Corporate Aviation

Uber Air 2023 Skyport Mobility Hub Concepts

North Texas

In anticipation of Uber’s rollout of electric Vertical Take-Off and Landing (eVTOL) air taxis within the next few years, the transportation firm asked architects to envision two settings for “Uber Skyport Mobility Hubs” for the near future. We first focused on retrofitting an existing parking structure within the urban core, and second, a suburban location that would serve as a mixed-use development with a transit hub, retail, and other uses. Both schemes link ground with air, providing recharge/service fleets of Uber ground vehicles (self-driving cars in the future), JUMP bikes and scooters (also part of the Uber network), as well as operations for Uber Eats ground couriers.

BOKA Powell selected two locations in North Texas: Downtown Dallas and Frisco.

The Downtown Dallas location, near Victory Park, is envisioned as a retrofitted parking garage where the Uber Air components (arrival, passenger holding spaces, and take-off and landing areas) are efficiently added to the existing structure.

Frisco was selected because of the greater availability of land area in addition to catering to real life-needs for people who live in suburbs and commute downtown. The suburban site explored aspirational goals of having the Skyport as a nucleus to an “Uber Village,” with energetic retail at each corner, and an Uber Experience Center where users can learn about the technology.

Watch the full presentation from the 2019 Uber Elevate summit:

The capacity of both “Skyport Mobility Hub” solutions is based on interconnecting Uber brands and meeting specific throughput requirements (provided by Uber as part of their design challenge):

  • Downtown Dallas
    • 2 FATO (Aircraft Landing Areas)
    • 5 eVTOL Aircraft Parking Areas
    • 150 Electric Bikes
    • 150 Electric Scooters
    • 75 Electric Vehicle Charging Stations
  • Frisco
    • 2 FATO (Aircraft Landing Areas)
    • 5 eVTOL Aircraft Parking Areas
    • 200 Electric Bikes
    • 200 Electric Scooters
    • 100 Electric Vehicle Charging Stations
  • On Both:
    • JUMP bike operations center (20,000 SF)
    • Uber Greenlight Hub (10,000 SF)

Design Inspiration and Sustainability

Architects were inspired by a desire to celebrate the joy of human flight and the experience of travel ― the continuum of multi-modal transportation through bold, recognizable architecture emphasizing the concept of “flow” and the process of advanced movement. The designers focused on taking Uber’s legendary ride-sharing technology and layering on the multiple Uber brands to provide seamless connectivity across dense urban areas. Placemaking was a major priority, allowing the surrounding context of each hub to influence the design solution.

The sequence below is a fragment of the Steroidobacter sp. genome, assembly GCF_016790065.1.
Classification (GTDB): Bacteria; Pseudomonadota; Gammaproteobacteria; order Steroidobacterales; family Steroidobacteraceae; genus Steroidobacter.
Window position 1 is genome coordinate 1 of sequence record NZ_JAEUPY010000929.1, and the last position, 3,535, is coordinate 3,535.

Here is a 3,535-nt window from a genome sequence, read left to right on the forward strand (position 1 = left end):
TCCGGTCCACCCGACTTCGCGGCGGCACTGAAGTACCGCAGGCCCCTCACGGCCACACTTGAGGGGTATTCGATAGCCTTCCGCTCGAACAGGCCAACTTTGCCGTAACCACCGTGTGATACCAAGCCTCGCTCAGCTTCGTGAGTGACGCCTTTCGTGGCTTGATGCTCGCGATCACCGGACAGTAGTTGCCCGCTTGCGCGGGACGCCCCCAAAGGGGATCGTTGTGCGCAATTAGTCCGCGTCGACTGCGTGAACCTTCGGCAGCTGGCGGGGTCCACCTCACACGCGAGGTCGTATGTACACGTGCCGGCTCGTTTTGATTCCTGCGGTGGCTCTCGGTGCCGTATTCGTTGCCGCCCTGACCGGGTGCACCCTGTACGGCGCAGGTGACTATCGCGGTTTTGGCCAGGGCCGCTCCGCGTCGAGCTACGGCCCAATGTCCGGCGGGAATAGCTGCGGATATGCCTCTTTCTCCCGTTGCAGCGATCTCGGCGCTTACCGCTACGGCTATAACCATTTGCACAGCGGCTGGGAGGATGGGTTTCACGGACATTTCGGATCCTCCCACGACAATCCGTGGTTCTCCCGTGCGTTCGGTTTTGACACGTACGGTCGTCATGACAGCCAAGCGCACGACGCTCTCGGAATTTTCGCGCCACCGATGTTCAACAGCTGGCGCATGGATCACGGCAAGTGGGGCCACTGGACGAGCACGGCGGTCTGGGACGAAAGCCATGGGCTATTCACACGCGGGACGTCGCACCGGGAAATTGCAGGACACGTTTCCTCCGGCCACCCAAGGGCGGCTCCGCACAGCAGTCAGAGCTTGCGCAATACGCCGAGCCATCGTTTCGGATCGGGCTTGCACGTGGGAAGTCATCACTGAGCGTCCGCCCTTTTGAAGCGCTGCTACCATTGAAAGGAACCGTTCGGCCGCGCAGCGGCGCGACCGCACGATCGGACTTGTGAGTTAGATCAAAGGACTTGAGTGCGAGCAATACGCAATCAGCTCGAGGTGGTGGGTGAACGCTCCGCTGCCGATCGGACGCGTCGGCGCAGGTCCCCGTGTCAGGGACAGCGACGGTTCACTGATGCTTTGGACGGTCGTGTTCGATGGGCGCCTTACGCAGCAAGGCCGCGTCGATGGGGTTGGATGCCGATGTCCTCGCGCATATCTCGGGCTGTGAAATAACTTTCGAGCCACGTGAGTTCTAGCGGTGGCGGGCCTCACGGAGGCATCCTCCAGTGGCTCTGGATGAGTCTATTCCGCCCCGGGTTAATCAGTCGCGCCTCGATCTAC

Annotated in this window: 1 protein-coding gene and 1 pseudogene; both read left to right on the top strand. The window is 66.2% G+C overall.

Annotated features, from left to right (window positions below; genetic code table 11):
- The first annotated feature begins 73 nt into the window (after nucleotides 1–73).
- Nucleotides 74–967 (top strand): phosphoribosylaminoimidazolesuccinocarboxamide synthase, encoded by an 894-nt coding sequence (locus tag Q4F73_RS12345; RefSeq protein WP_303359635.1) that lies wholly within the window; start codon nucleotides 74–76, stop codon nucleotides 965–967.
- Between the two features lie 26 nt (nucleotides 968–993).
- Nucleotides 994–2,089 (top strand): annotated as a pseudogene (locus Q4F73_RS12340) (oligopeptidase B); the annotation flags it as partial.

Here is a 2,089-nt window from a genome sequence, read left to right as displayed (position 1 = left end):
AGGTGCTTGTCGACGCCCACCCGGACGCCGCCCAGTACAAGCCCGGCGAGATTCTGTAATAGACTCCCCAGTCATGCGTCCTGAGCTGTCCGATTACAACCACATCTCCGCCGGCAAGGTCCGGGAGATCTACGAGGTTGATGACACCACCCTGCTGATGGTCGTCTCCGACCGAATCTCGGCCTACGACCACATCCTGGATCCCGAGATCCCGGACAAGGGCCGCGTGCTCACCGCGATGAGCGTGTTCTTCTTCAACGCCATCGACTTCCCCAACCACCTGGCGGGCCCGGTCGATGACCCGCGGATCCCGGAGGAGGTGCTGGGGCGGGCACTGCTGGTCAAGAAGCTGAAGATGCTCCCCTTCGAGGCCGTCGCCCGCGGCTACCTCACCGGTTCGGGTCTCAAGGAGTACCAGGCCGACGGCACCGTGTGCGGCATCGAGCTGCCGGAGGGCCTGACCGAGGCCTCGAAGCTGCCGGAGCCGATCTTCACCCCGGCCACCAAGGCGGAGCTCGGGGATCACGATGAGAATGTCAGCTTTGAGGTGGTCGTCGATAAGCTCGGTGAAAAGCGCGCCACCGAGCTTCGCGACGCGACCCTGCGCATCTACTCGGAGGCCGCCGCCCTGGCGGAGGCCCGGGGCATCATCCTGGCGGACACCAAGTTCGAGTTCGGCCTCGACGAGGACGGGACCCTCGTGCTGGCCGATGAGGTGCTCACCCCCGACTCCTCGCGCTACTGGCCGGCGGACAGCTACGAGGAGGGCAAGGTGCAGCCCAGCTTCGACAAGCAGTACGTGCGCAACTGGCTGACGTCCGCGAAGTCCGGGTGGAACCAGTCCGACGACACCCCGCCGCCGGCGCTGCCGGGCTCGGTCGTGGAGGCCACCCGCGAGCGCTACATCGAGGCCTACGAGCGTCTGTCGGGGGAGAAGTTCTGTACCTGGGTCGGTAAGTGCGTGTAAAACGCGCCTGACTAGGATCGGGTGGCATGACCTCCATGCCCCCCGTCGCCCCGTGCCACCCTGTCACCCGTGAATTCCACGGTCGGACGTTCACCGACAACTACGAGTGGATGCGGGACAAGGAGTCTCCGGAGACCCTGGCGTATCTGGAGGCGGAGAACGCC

Both schemes incorporate a number of sustainable innovations. Photovoltaic fabric emblazoned with the Uber logo that spans the top-level shade structure provides a bold, recognizable architectural gesture that reflects the designers’ concept of “flow.” Other features include panelized pavement that harnesses kinetic energy when passengers walk across the floor, landscaped roofs, and recycled metal mesh.

“The Uber Skyport Mobility Hub as imagined by BOKA Powell Architects celebrates our evolving experience-driven society by designing fluidity and transparency into the process of air travel re-imagined,” said BOKA Powell design principal Andrew Bennett.

“The integration of all Uber brands substantiates first and last mile travel as major support elements to the Uber Air component that revolutionizes urban mobility. The Mobility Hub is not a thing, but rather a place of dynamic energy and integrated connectivity that celebrates the spirit of flight and the freedom to quickly access the important places in one’s life.”

User Experience

Key to the designers’ intent was creating a consistent, stress-free process that allows users to truly experience the joy of human flight. Transparency through the expansive use of glass allows passengers to instantly understand how each building works from the outside. Each design provides a clear view of the entry and exit points, instilling confidence for users visiting a skyport for the first time. Between the urban hub and its suburban counterpart, exterior styling cues and interior spaces are unmistakably related, offering a more familiar, relaxed, and efficient experience. The architecture incorporates warm, clean materials that feel modern but not overly edgy. Uber’s various transportation methods are clearly integrated within each scheme, allowing users to easily move from one to another, inside and outside of the building.

In traditional aviation, the home-to-takeoff process may take two to three hours. With Uber Air, integrated with first and last-mile intermodal options, that process could be 20 to 30 minutes. Passengers’ process of entering the building, rising to the waiting area, and boarding the aircraft is streamlined ― and intentionally unlike a typical airport setup. The Uber smartphone app checks in a user as they arrive. Biometric scanners incorporated into the elevator to allow users to clear a security check. Waiting areas have a decidedly hospitality-inspired feel. Landscaping and green design features, rich wood accents, and natural light connect users to the outside.

Importance to North Texas

With a population of over 7.5 million people and rising, Dallas-Fort Worth is the fourth-largest metropolitan area in the United States. An urban air transportation network like Uber Elevate could establish an alternative transit option for commuters and business travelers who need to quickly traverse The Metroplex.